Several weeks ago candidate Joe Biden talked about a record player; it brought back memories of my youth. It was fun singing along with those old “45s” — until one of your favorite records got a scratch. And then part of the recording keep repeating itself over and over again.
That reminds me of the current Democrats in the House of Representatives. They seemingly have only one thing on their minds — impeach the president.
We went through two years of “what might be in the Mueller Report,” and finally it was released. No collusion, no obstruction — based on a fictional document. Then there was the Kavanaugh hearing. Tons of hullabaloo and at the last moment a super-secret recollection that was going to cannonball his Supreme Court nomination. Again based on a fictional account. (This has actually happened twice to Justice Kavanaugh.) Now a so called “whistleblower” (deep state operative will be the eventual identifier) publishes a third person account of President Trump’s call to another head of state. “It is loaded with countless crimes.” This is really going to be the “gotcha” impeachment moment. Yawn.
The Democrats just keep repeating themselves. You know what we did with scratched records? We threw them out. Perhaps there is a lesson here.
Ask for an answer
Barb Walsh, in her Sept. 25 letter to the editor, encouraged Iowa voters to demand from Sen. Joni Ernst that discussions (relating specifically to reforming Social Security) take place in full daylight and to further scrutinize her plans before casting a ballot in 2020.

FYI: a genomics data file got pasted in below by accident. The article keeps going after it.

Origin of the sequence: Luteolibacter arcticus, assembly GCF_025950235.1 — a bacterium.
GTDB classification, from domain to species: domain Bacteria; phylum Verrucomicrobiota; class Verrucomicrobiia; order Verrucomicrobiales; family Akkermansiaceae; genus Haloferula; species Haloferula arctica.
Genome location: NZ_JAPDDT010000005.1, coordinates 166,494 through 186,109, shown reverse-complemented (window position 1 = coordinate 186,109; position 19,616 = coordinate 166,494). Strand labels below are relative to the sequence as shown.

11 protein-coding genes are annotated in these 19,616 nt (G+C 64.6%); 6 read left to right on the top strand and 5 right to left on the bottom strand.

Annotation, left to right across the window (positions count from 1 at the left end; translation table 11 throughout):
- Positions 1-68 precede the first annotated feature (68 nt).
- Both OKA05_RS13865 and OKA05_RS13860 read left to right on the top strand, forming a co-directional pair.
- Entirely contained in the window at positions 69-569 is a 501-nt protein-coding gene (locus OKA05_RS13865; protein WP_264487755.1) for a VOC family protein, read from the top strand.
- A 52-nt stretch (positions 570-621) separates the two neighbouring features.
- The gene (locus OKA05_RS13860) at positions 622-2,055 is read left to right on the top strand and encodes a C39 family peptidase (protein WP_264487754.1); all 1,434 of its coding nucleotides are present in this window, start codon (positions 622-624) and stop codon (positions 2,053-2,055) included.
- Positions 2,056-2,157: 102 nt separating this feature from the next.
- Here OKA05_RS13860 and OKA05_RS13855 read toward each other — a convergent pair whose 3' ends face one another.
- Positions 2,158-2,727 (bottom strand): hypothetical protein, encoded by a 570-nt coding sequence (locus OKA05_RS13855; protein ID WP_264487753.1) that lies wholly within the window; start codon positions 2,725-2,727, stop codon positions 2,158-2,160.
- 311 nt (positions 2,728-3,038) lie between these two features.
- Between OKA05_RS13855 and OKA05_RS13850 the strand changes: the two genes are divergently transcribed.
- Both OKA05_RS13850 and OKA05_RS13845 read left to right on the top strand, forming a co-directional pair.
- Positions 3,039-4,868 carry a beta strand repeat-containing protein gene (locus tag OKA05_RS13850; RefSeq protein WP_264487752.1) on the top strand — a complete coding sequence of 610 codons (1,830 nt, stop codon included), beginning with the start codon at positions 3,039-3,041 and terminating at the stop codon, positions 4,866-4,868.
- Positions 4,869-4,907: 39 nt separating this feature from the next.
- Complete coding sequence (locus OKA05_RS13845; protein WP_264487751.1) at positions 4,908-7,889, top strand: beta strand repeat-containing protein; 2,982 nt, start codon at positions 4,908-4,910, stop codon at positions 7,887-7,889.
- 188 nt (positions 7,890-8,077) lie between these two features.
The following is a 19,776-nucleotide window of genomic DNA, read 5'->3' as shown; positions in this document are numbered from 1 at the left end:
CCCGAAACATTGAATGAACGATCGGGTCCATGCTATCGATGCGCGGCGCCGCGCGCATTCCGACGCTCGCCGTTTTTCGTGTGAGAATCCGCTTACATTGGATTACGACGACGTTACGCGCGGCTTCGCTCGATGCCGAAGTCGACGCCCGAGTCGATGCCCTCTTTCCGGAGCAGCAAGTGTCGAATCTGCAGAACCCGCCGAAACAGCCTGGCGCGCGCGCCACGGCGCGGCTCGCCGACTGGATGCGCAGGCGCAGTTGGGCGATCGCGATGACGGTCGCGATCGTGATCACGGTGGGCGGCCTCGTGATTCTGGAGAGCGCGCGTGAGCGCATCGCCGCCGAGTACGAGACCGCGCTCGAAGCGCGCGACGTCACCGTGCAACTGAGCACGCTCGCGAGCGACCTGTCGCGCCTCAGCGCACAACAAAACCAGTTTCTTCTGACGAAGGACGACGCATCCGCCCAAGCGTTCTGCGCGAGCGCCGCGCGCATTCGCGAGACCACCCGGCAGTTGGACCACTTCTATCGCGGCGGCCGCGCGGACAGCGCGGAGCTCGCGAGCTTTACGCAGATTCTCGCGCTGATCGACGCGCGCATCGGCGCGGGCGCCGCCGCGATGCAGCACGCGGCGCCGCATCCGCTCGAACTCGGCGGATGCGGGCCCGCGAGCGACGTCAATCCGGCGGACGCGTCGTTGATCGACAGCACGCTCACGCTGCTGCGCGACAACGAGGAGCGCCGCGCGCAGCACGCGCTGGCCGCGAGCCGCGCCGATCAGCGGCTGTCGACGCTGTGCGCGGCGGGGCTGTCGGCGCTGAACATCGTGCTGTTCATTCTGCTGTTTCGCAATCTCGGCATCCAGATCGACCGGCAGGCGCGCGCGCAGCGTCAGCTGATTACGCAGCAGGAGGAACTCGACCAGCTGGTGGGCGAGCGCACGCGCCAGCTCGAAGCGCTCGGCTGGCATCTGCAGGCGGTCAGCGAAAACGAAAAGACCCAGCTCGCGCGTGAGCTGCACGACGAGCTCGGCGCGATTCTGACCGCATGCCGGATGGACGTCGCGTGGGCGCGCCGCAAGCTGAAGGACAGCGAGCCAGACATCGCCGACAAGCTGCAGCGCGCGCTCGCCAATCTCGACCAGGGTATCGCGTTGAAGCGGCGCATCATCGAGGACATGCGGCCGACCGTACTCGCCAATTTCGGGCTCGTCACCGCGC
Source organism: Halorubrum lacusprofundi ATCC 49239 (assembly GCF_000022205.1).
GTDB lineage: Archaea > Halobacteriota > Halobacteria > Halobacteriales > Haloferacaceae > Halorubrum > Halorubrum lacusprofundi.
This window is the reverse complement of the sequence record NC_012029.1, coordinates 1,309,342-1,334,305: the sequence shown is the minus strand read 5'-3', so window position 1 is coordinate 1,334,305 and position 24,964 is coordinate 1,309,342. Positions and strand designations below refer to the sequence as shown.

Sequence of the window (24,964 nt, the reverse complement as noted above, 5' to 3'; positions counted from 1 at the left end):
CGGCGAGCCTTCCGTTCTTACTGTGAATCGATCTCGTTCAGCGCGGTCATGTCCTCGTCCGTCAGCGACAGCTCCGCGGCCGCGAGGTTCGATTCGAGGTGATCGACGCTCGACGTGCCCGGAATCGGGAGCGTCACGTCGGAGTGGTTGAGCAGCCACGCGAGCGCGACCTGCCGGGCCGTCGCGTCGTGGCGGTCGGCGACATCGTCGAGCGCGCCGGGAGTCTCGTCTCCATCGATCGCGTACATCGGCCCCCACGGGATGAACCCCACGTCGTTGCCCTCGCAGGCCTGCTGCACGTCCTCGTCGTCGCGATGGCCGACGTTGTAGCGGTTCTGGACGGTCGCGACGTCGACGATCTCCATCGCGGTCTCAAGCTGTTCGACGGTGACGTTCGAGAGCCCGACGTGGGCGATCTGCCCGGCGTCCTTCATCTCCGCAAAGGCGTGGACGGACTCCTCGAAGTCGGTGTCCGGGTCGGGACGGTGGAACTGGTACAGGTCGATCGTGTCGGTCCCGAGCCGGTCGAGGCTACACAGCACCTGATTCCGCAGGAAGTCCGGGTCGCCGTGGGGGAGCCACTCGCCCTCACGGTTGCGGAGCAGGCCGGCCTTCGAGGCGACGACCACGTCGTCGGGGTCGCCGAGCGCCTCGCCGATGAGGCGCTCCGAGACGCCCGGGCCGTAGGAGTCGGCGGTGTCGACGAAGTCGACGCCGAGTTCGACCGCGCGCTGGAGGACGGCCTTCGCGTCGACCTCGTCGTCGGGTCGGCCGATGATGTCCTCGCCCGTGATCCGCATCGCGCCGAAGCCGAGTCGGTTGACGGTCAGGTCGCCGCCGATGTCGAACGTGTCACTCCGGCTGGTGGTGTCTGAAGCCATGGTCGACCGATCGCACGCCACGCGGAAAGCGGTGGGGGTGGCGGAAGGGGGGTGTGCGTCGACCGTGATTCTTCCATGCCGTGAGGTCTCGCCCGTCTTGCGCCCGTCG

Is it really necessary we demand that Ernst and her plans come out into the full light of day?
Absolutely. Here’s why.
I have written Sen. Ernst many times posing a pointed question seeking a direct and clear answer. For example, “How do you justify a multi-million dollar border wall, while the infrastructure, such as roads and bridges in Iowa and the rest of our nation are deteriorating?”
Yes, the senator has responded to me, but guess what? The questions I posed are never answered. I might get a full page, singled-paced text, but no direct answer to the question asked.
Recently, I’ve noticed that responses to my letters have also stopped.
How can we be informed voters, which we believe is essential for a democracy, when those who represent us desire to work “behind closed doors.”
I urge every Iowa voter to write a letter to Sen. Ernst on any issue important to you. Pose a clear and direct question. Then ask for a clear and direct answer.
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In the words of Mother Teresa, “None of us ever do great things. But we can all do small things, with great love, and together we can do something wonderful.”
The Quad-Cities is an amazingly generous community. Last month at Butterworth Center & Deere-Wiman House, we celebrated that spirit of generosity at our first-ever Butterworth Legacy Awards for Community Service.
We had the opportunity to thank representatives of 62 Quad-Cities organizations that have been meeting in our sites for over 20 years to do their own important work.